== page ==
Iran’s clerics are afraid. Very very afraid. With Syria in shambles, they rightly wonder if their alliance with Bashar al-Assad and his cronies will herald the end of their own despotic reign.
The Syrian regime has been Iran’s most reliable—indeed sole—ally in the Muslim Middle East. Tehran has handed over billions of dollars to keep Syria in its grip. In recent months there have even been allegations that units of the Iranian military—and its special forces, the Qods Brigade—have been sent to Syria and used as Assad’s personal storm troopers.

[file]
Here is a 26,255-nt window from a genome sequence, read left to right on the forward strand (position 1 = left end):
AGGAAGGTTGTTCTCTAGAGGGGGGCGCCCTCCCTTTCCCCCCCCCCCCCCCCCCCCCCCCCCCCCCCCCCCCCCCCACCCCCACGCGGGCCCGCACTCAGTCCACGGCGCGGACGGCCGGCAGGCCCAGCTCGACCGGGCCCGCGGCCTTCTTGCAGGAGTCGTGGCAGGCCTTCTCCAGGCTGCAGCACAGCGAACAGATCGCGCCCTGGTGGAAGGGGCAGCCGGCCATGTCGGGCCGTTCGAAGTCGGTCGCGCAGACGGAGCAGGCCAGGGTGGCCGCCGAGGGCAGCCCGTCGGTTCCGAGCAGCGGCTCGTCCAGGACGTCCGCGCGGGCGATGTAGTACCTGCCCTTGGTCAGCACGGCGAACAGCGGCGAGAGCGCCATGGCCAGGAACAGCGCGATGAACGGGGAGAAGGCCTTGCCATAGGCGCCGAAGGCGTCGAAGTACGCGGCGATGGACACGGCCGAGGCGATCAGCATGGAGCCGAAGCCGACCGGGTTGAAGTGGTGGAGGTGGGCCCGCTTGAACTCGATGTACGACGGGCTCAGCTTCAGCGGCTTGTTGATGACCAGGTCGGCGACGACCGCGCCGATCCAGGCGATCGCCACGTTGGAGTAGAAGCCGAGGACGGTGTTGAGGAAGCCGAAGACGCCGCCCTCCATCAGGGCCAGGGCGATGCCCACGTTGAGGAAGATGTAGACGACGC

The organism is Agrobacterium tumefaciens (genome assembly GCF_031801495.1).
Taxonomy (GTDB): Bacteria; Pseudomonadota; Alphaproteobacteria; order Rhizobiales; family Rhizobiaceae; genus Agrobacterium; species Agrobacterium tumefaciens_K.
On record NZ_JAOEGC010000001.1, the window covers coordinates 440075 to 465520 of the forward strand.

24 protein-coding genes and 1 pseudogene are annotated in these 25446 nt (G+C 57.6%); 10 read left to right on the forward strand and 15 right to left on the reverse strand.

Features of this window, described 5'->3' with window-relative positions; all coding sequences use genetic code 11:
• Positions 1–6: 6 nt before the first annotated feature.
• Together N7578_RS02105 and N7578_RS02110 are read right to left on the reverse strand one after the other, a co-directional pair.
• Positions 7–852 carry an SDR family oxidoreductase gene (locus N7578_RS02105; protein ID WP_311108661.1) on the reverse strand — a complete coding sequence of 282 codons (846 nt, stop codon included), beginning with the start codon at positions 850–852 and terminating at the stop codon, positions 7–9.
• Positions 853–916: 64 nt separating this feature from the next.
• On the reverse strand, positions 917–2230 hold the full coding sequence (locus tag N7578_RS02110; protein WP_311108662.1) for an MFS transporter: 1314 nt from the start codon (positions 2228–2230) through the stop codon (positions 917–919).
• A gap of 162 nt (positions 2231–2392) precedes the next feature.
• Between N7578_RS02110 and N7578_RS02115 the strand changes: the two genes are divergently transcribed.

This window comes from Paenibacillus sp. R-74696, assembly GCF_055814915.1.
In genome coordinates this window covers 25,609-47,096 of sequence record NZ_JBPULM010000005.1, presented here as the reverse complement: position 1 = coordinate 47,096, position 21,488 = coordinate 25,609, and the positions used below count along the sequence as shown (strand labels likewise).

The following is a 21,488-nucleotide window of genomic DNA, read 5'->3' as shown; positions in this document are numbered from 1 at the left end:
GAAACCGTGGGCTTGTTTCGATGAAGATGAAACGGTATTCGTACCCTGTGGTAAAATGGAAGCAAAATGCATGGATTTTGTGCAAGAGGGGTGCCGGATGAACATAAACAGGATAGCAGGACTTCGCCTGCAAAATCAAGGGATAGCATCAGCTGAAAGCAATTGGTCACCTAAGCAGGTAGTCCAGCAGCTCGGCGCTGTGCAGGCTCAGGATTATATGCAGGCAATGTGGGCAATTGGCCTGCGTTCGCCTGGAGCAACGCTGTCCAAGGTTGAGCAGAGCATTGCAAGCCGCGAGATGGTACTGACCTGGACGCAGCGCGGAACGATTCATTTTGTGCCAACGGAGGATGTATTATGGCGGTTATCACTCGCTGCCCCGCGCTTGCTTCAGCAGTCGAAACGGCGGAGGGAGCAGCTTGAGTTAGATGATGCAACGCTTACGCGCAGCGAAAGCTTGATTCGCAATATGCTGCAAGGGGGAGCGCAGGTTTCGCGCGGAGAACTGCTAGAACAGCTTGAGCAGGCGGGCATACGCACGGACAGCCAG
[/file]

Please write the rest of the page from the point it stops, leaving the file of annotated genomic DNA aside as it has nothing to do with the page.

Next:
Yet as Syrian democrats continue to surprise the world with their tenacity, the long-sustained unity between Syria and Iran is beginning to fray. The Iranian regime’s public statements are discordant. And this is both tactical—intended to confuse the world, and existential, reflecting the massive fissures and warring factions in the power centers of Iran. Initially, Iran offered unmitigated support for Assad. Today they are pulling back. The Iranian clerics want to claim both that the Arab Spring was inspired by their own Islamic model and yet Syria is meant to be the exception—nothing but a conspiracy designed and acted out by Israel and the United States.
(photo credit: Pooyan Tabatabaei)